A fight over abortion in Texas could lead to a shutdown of a major women's health care program. Texas’s federally-funded Women's Health Program serves 130,000 women who don’t meet strict Medicaid eligibility requirements. The program also supports many clinics, including branches of Planned Parenthood. But Republican lawmakers who don’t want Planned Parenthood to get any funding say they will give up 35 million dollars in federal money — effectively shutting down the program. For many low-income Texas women, that would mean the loss of access to the only health care services they have.
A study released on Monday shows that women using two popular hormonal contraceptives put themselves — and their partners — at greater risk for HIV. While this is a problem for all users of these drugs, it is particularly worrying to people in southern and eastern Africa, where these affordable and easily available contraceptives are used in a very high risk environment.
New York Times science reporter, Pam Belluck, talks about the new study showing a hormonal response to circumstances -- a man's testosterone level drops when he becomes a father.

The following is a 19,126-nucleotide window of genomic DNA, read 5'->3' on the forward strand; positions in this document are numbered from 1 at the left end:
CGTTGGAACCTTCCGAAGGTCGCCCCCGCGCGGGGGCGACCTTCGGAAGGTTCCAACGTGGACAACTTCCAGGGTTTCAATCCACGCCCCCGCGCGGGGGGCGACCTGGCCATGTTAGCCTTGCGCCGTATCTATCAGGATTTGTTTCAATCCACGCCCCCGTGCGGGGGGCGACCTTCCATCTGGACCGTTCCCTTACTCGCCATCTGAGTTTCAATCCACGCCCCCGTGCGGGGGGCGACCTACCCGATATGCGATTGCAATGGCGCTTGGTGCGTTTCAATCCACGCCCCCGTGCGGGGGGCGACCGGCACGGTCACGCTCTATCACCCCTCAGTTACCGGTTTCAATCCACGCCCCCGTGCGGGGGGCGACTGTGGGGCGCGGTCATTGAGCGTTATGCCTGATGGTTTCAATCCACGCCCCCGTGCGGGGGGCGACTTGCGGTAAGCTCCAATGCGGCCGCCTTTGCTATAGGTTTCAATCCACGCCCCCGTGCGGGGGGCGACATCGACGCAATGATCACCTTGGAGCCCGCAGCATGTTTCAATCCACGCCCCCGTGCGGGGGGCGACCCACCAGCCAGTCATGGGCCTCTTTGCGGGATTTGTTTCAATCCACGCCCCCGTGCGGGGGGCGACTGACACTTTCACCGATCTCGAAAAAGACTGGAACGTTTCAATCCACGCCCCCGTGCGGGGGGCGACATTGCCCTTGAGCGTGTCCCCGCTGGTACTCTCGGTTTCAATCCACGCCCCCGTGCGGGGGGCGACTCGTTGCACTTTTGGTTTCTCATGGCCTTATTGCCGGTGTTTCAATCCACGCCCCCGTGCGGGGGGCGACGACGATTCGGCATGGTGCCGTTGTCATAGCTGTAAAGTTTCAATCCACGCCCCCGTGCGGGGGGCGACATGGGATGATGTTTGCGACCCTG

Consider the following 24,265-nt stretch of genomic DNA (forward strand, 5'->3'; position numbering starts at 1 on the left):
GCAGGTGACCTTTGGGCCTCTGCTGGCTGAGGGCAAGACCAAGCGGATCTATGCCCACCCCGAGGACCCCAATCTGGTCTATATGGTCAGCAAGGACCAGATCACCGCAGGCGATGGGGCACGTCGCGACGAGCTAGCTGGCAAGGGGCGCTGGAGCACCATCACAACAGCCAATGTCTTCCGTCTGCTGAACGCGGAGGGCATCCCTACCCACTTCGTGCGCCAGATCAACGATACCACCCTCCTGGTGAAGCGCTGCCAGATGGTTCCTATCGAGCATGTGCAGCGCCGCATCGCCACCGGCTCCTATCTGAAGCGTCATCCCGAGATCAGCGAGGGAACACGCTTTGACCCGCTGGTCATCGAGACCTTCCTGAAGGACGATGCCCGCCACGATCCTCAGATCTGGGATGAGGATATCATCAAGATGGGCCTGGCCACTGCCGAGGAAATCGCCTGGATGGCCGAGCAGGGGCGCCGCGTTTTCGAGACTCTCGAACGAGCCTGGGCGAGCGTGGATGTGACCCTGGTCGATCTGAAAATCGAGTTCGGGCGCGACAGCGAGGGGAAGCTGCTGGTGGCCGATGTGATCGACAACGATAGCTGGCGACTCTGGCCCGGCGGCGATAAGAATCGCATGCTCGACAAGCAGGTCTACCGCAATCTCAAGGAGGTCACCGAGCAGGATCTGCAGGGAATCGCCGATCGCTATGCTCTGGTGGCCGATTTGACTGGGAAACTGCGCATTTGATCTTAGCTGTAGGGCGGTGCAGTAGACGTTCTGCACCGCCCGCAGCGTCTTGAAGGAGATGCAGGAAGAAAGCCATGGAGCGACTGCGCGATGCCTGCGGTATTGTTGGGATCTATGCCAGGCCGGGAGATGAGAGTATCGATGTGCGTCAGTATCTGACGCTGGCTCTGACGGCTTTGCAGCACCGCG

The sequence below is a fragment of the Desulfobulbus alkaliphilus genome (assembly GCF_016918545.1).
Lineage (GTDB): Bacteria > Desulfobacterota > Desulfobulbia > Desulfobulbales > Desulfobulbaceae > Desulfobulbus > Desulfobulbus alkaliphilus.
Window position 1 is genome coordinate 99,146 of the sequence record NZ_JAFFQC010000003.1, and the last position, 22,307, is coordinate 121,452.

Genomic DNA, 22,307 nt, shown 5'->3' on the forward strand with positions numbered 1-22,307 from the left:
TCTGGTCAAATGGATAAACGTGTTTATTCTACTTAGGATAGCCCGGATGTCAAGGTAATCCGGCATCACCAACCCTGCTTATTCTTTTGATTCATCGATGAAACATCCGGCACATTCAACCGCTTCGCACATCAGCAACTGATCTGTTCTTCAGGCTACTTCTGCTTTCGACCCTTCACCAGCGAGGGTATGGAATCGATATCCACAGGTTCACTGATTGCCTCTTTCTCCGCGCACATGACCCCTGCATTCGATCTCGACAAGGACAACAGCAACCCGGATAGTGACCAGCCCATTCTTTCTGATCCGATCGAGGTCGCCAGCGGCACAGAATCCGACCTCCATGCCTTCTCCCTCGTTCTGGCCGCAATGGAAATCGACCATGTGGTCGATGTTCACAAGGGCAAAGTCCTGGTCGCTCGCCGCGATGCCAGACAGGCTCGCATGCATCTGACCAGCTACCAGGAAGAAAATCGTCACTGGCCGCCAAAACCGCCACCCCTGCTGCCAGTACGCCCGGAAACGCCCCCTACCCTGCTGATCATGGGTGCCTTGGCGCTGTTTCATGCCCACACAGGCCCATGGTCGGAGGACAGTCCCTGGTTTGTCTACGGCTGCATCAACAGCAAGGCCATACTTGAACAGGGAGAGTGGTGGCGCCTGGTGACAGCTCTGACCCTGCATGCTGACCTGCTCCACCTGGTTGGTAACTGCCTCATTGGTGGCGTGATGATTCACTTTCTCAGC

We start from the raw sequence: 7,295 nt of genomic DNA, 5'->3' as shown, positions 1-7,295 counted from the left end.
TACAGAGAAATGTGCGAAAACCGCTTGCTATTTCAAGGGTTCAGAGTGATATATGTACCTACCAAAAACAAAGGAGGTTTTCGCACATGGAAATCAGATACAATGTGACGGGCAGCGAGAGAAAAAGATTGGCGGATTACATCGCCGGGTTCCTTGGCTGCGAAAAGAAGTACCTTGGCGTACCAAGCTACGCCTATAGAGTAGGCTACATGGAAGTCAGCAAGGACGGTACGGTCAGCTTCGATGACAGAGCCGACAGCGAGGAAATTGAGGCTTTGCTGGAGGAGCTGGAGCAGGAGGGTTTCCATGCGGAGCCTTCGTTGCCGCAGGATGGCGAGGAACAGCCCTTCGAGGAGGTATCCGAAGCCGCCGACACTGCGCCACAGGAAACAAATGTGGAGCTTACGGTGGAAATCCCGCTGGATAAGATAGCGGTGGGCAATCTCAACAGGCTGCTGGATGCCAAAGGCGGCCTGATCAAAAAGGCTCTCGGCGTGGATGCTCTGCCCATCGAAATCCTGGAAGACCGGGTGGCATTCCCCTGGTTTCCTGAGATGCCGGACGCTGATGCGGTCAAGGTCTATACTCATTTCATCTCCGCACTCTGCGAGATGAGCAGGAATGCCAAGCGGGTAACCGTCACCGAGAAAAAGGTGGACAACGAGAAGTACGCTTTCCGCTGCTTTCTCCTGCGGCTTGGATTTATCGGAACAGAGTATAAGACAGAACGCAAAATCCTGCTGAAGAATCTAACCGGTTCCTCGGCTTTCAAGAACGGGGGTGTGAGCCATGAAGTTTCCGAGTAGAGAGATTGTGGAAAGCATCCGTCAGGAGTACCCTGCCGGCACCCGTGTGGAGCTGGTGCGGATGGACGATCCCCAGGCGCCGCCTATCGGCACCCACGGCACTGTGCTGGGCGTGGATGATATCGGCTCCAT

New York Times reporter Pam Belluck discusses medical advances toward a male contraceptive and the social impact it could have.
Listeners: Is this an attractive option? Men: Would you take it? Women: Would you want him to? Call us or comment here!
Within hours of the news that Osama Bin Laden had been killed and buried at sea, the Internet lit up with commentary, speculation, and the beginnings of conspiracy theories. The more conspiracy minded wondered: How do we know it wasn't a double? And how do we know that the real Osama is not still alive — or on the other hand, hasn't been dead for years?
Scientists have long wondered why humans are the only species that cries for emotional reasons. It turns out that our tears may convey much more than just sadness, grief or anger. In a new study, scientists have proved that more complicated chemical reactions may be at play, like subduing male arousal.
Archaeologists have discovered what they say is the world's oldest leather shoe, dating back to around 3,500 B.C. The shoe has laces, is approximately a woman's size 7, and is an orphan: no left shoe was found.